Vanderbilt Law Review


Akhil R. Amar

First Page



In 1987, I published an overly long article in the Yale Law Journal entitled Of Sovereignty and Federalism. In it, I advanced a "converse-1983" model of federalism-a model that highlighted the ways in which state laws can provide remedies when federal officials violate federal constitutional rights. For example, prior to the 1971 landmark of Bivens v. Six Unknown Federal Agents, citizens whose Fourth Amendment rights had been violated by federal officers had no clear federal cause of action; but state trespass law often provided a remedy, and enabled citizens to recover when their "persons, houses, papers, [or] effects" had been unreasonably searched or seized by federal officials. The point, I suggested, was generalizable. State remedies could often protect citizens against unconstitutional behavior by federal officers, just as federal remedies-such as Section 1983-could often protect citizens against unconstitutional behavior by state officials. Rightly understood, "federalism" should protect citizens and limit government abuse-in contrast to the Supreme Court's regular invocation of "Our Federalism" to deny citizens full remedies for constitutional wrongs. Concretely, I argued in 1987 that states should adopt "converse-1983" statutes that might invoke and invert the language of section 1983 as follows:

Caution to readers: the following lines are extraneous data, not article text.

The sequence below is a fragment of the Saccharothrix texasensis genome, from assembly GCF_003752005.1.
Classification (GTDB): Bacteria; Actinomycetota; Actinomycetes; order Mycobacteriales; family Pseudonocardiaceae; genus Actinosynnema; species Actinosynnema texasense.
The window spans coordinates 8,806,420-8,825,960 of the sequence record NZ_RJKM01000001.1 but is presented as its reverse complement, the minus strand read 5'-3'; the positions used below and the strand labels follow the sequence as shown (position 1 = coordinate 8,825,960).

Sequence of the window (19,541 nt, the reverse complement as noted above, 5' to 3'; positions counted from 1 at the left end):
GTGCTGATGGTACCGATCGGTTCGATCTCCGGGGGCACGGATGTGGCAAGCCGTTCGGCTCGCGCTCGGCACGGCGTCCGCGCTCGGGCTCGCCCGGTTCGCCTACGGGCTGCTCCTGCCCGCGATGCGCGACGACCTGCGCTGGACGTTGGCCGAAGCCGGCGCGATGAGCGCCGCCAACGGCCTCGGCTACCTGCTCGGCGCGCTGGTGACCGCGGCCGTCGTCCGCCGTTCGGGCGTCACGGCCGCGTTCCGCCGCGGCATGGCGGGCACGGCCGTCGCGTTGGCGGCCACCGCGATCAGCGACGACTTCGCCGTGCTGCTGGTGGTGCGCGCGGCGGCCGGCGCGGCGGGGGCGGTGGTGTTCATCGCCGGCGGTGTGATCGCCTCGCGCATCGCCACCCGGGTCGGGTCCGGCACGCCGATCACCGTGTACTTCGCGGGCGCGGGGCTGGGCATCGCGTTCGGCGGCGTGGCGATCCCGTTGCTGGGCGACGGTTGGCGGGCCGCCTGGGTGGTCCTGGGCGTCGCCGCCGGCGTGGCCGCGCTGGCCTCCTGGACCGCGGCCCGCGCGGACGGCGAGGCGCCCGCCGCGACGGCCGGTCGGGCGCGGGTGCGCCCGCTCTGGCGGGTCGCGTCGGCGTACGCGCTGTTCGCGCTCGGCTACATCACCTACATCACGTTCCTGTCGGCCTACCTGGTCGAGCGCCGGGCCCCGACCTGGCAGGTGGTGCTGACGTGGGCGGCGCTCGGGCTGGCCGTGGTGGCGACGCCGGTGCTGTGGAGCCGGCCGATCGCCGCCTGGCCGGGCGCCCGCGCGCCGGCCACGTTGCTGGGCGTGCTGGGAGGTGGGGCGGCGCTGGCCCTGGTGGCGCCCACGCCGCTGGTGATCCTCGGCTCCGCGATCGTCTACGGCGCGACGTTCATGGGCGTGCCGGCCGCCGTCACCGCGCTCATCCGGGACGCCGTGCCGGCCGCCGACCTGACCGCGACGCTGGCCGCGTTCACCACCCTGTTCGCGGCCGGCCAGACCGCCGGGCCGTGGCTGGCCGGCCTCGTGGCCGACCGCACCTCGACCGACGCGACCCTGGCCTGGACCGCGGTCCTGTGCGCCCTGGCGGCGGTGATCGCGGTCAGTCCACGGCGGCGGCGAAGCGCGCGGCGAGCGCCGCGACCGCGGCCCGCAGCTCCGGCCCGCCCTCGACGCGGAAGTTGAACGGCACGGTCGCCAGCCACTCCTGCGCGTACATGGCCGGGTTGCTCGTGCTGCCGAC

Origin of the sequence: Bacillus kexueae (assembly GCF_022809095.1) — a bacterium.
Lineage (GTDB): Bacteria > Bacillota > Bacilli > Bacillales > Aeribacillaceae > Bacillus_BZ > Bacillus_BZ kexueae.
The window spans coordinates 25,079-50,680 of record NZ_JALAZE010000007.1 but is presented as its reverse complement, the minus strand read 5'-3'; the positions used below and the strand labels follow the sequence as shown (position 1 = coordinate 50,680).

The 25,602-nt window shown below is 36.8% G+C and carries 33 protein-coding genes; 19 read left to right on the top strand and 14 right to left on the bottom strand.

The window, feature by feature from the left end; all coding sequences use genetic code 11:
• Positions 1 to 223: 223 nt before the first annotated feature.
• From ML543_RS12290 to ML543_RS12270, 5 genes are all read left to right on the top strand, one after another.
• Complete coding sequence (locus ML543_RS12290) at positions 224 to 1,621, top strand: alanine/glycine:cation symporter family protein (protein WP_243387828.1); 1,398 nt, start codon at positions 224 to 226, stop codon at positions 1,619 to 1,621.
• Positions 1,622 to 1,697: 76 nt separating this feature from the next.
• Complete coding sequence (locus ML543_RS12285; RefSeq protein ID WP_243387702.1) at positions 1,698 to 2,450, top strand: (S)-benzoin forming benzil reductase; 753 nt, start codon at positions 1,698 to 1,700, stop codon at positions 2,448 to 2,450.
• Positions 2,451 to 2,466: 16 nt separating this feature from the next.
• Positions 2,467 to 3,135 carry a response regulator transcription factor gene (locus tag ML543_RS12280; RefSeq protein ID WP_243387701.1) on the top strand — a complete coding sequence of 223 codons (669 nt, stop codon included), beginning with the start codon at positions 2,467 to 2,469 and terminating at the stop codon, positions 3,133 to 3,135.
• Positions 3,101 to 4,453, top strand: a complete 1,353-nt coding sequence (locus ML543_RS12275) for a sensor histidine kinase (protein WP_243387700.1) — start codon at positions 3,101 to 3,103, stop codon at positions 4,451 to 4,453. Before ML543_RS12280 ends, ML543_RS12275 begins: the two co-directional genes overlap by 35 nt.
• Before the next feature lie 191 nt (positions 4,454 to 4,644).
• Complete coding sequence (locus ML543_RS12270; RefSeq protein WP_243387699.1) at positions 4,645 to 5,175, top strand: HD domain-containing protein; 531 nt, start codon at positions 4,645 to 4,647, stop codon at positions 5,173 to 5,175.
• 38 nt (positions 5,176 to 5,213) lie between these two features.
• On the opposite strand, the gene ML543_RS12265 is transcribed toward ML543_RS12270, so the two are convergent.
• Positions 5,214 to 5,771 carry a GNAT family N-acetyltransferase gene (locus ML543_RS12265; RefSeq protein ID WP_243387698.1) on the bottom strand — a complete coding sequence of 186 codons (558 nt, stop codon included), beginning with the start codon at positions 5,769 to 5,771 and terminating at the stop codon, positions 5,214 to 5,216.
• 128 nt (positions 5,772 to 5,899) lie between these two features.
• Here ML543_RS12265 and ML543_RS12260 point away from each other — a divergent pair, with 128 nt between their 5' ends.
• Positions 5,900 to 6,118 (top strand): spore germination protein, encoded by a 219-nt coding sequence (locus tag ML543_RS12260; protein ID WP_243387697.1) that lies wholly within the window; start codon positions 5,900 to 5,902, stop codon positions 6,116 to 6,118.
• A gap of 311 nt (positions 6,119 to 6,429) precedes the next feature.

"Every person who, under color of any statute, ordinance, regulation, custom, or usage, of [the United States], subjects or causes to be subjected, any citizen of [this state] or other person within the jurisdiction thereof to the deprivation of any rights, privileges, or immunities secured by the [United States] Constitution, shall be liable to the party injured in an action of law, suit in equity, or other proper proceeding for redress."

The first draft of this overly long 1987 article was even longer still. Early on, I sketched out four competing models of federalism as foils for my own "converse-1983" model. Eventually, I decided to omit this entire section for space reasons. I put the out-take in a drawer.

And there it sat, collecting dust, until Barry Friedman phoned to invite me to participate in this symposium on "Federalism's Future." I fished the out-take from my drawer, dusted it off, and reread it. What I read seemed precisely relevant to federalism's future- especially because of certain post-1987 developments in the Supreme Court that lead me to hope that the Court is moving in directions congenial to "converse-1983."

In Part I of what follows, I shall present-with only minor emendations-my original out-take from Of Sovereignty and Federalism, contrasting the "converse-1983" model with competing conceptions of federalism. In Part II, I shall describe the post-1987 developments in Supreme Court case law that lead me to hope that "converse-1983" can indeed play an important role in federalism's future.